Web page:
The Wall Street Journal reports today:

Russia on Thursday welcomed the news but said it saw no reason to offer concessions in return. Russian President Dmitry Medvedev threatened last November to station tactical Iskander missiles on Poland’s border if the U.S. system was deployed.

Anticipating President Barack Obama‘s surrender to Russia on missile defense, The Heritage Foundation hosted an event featuring Sen. Jim DeMint (R-SC) this past Tuesday, titled, No Grand Bargain with Russia: Why Missile Defenses in Poland and the Czech Republic Are Vital to the Security of Europe and the United States.

You can read DeMint’s full opening statement from Tuesday below the fold. For more on Missile Defense, be sure to see the trailer for our documentary 33 Minutes: Protecting America in the New Missile Age.

Senator Jim DeMint
“Missile Defense and the Defense of Freedom”
The Heritage Foundation
September 15, 2009

I have a particular distrust for political labels or political double-speak. I dislike theories and ideologies; I prefer things that are real, things that are true, things that work. I like clarity.

So, to break through diplomatic double-speak, I tend to follow a simple rule when I come across any foreign policy question: “In any situation, the friend of freedom is the friend of the United States.”

It is becoming apparent that the current Administration—at the very least—does not seem to abide by this rule or the moral and strategic clarity it demands.

Only in office eight months, President Obama and his foreign policy team seem uninterested in the true nature of American leadership in the world.

They seem not to understand that our most binding alliances are not with nations, but with all people who yearn to live in freedom. With friends of freedom, we may not always share treaties, but we share something far more binding and enduring.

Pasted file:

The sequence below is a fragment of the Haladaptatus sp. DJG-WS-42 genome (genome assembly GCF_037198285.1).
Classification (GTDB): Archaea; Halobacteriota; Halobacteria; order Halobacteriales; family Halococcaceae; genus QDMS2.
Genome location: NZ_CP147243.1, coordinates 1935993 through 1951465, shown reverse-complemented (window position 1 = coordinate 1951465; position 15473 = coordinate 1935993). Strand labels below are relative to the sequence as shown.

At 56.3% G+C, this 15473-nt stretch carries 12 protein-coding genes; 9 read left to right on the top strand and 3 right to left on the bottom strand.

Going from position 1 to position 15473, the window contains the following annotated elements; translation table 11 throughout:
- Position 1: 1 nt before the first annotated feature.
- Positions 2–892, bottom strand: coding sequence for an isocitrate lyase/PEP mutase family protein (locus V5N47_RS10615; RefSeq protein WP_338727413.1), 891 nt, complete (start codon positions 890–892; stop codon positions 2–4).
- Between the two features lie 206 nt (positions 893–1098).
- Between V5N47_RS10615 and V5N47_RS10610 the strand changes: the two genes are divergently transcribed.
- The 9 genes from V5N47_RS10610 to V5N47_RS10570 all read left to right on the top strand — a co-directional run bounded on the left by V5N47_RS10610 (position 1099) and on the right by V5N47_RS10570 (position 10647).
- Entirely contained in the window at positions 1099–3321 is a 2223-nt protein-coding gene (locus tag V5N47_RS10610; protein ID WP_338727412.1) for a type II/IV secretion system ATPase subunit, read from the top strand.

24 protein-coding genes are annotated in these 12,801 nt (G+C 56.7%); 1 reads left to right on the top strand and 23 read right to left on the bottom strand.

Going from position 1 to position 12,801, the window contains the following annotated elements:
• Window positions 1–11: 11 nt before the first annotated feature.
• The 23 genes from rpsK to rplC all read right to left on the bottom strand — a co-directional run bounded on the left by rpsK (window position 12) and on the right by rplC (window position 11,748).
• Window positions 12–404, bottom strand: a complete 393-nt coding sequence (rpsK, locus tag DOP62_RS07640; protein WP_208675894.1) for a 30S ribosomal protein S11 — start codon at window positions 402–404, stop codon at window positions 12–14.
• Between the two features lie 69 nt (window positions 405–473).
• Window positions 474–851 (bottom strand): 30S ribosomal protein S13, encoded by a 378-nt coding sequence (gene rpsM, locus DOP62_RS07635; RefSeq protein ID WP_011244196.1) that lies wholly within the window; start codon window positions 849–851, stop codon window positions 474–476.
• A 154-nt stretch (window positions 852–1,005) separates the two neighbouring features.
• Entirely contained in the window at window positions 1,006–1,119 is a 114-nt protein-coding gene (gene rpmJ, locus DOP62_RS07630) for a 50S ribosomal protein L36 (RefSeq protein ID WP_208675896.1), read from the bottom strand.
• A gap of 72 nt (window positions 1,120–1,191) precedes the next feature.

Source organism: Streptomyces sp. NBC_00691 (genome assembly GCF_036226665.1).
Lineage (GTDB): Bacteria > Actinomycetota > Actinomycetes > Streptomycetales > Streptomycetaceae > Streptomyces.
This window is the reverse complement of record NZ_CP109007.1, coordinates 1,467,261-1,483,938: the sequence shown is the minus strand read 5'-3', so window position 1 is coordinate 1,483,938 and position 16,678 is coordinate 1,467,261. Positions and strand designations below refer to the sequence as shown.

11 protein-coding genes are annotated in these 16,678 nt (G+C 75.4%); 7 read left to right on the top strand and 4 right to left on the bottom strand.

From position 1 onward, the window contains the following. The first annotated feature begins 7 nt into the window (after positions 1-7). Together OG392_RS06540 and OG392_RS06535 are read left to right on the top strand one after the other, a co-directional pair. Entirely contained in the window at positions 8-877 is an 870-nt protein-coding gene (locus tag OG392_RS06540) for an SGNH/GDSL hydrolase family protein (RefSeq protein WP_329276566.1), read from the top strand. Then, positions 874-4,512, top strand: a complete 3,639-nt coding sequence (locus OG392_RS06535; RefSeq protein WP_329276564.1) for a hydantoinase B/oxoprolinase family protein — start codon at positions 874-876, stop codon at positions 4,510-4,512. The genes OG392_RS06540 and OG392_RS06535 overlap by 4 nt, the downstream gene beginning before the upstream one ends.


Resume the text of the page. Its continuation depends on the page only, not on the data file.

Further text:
It is this bond, at least as much as the NATO Treaty, that unites our interests with Europe generally, and with former Soviet satellites Poland and the Czech Republic, in particular.

The Czechs and the Poles—like the people of Cuba, Taiwan, Israel, and, today, Honduras—are friends of freedom, and are thus friends of the United States.

The current Administration does not see things this way.


This can be seen in myriad policies and decisions of the past eight months. In Iran this year, for the first time in decades, a democratic movement stood up to a tyrannical regime without the verbal support of the United States.

In Honduras, a deposed, would-be Marxist dictator finds himself with more friends in Washington than the citizens of the republic he attempted to commandeer.

And in Russia, the leaders of an increasingly troublesome regime are demanding—and may even be winning—concrete strategic concessions from the United States in exchange for vague offers of diplomatic assistance.

These and other developments are not just the result of an untested foreign policy team learning on the fly. It is the inevitable result of an American foreign policy unmoored from our commitment to human rights and human freedom and tied instead to the President’s personal ambitions.

There is not supposed to be a “Bush” foreign policy or an “Obama” foreign policy—there is supposed to be an American foreign policy that stands for freedom and against tyranny. The current administration seems not to understand that a confident, decisive, and assertive America is a stabilizing force for freedom and justice in the world.

Nowhere is this problem more pronounced than in Eastern Europe or in the area of missile defense.


As you know, earlier this year President Obama wrote to Russian President Medvedev and said he was willing to bargain away U.S. missile defense plans in Europe if the Russians helped to completely eliminate Iran’s threats to global security.

Furthermore, an Administration spokesman recently admitted that the so-called “third site for missile defense won’t protect Europe” from a strike launched in Iran. But this ignores the fact that Iran is not the only place from which a ballistic missile could hit Europe.

And in that case, if our missile defenses will not protect Europe, what will?

I don’t think President Obama’s personal popularity in the international community will protect them. Or the self-imposed restraint of terrorist states. Or the moral force of U.N. Security Council Resolutions.

No. Missile defense is our best chance to check the aggression of imperialist regimes and terrorist thugs alike. It undermines their motivations to spend billions on missile technology.